The Border as a Bridge: Migration in Latin America and the Caribbean

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The issue of migration has been emerging strongly in the last few years as a critical reality in the entire world; it is bringing up major challenges for national governments, for societies and their organizations, and for international institutions.1 The dynamics of globalization have created a paradoxical situation. While seeing a remarkable opening of national borders for the transit of goods and resources protected by economic agreements and freetrade treaties, we are also witnessing a rigid closure in regards to the crossing of people.

We find ourselves, therefore, in a situation where the world’s economic flows are free and protected by international economic agreements, while migratory flows are not protected; rather, they are vulnerable and subject to countless restrictive security policies that threaten human rights.

First, it is important to clarify that “migratory processes have their origin in a variety of causes. Some people emigrate because of the wage gap between the country of destination and the country of origin; others because they are aware of the living conditions in other countries or communities, due to poor governance in their own country, the lack of public services, the low expectations for personal betterment and social and environmental factors, or fear of violence and internal conflicts.2

So as to emphasize at the theoretical level the distinction between the causes, one usually refers to “migration” and “forced migration” as two separate phenomena. In practice, however, it is evident that the difference between the former and the latter is increasingly subtle and that the two phenomena are usually interrelated.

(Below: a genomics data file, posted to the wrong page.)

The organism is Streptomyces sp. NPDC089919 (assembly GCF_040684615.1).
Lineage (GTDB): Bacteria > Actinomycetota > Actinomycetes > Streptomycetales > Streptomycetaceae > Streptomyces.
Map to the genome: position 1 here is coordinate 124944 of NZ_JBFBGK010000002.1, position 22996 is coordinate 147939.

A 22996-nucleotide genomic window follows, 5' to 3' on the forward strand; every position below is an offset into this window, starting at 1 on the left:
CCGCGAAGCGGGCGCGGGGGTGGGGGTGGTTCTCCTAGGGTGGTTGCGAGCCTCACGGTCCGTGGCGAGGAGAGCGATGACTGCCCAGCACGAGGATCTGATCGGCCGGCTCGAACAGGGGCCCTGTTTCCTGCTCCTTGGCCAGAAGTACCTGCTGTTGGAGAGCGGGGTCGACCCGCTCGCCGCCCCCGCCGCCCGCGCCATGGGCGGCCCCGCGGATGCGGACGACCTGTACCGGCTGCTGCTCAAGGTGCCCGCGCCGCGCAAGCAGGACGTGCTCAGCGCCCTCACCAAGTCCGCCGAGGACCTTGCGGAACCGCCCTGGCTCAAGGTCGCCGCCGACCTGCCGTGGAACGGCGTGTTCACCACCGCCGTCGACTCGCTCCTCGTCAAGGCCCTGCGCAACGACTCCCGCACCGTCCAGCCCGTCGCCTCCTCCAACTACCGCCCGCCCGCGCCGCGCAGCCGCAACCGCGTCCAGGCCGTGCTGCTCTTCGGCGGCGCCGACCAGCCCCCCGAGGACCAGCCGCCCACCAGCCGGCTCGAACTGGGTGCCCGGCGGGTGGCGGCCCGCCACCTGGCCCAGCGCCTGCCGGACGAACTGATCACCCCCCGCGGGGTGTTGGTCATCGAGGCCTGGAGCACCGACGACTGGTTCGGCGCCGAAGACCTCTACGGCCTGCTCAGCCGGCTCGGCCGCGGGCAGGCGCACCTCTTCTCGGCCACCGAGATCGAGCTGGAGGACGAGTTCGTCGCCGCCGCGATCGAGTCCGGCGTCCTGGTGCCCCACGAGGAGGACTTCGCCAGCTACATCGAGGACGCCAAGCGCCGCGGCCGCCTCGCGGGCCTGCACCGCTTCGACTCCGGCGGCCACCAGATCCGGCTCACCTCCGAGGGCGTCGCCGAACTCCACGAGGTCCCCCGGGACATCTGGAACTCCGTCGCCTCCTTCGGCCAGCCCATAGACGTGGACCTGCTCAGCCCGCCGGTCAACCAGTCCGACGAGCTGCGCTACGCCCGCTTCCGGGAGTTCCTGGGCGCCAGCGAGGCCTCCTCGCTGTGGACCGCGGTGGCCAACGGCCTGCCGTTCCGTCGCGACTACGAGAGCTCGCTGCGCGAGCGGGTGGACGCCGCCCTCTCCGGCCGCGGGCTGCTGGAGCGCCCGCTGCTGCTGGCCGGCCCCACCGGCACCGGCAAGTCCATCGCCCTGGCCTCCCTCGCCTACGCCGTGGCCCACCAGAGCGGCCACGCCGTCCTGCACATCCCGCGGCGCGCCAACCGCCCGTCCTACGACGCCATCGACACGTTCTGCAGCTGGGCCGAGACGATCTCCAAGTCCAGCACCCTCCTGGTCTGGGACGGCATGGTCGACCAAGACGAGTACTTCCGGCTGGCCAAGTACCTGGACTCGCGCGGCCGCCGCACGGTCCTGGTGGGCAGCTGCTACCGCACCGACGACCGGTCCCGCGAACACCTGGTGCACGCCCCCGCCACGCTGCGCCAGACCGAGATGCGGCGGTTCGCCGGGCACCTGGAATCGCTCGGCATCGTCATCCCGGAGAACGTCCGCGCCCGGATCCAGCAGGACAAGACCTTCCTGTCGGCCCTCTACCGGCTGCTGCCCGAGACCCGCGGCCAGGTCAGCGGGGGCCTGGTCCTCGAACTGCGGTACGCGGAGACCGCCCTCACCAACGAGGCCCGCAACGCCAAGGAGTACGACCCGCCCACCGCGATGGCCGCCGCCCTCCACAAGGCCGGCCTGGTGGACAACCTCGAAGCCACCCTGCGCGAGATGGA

To provide an idea about the current status of “forced migration” worldwide, the Global Trends report published by the United Nations High Commission for Refugees (UNHCR)3  informs us that, despite limits and restrictions, in recent years the overall figures related to displaced persons and refugees have been growing rapidly. In 2015, there were 65.3 million people who had been forced to leave their place of origin, either remaining inside their own country or fleeing to another country, which is an increase of over 5 million people from 2014.

These figures certainly have a direct relationship with the crisis prevailing in the Middle East which has generated a large flow of migrants towards Europe, and also indicate that the flows already existing are remaining constant, or even increasing.

Of these, we want to focus on the migratory flow in Latin America and the Caribbean and on the response given by the governments in relation to the globalization process being experienced on the continent.

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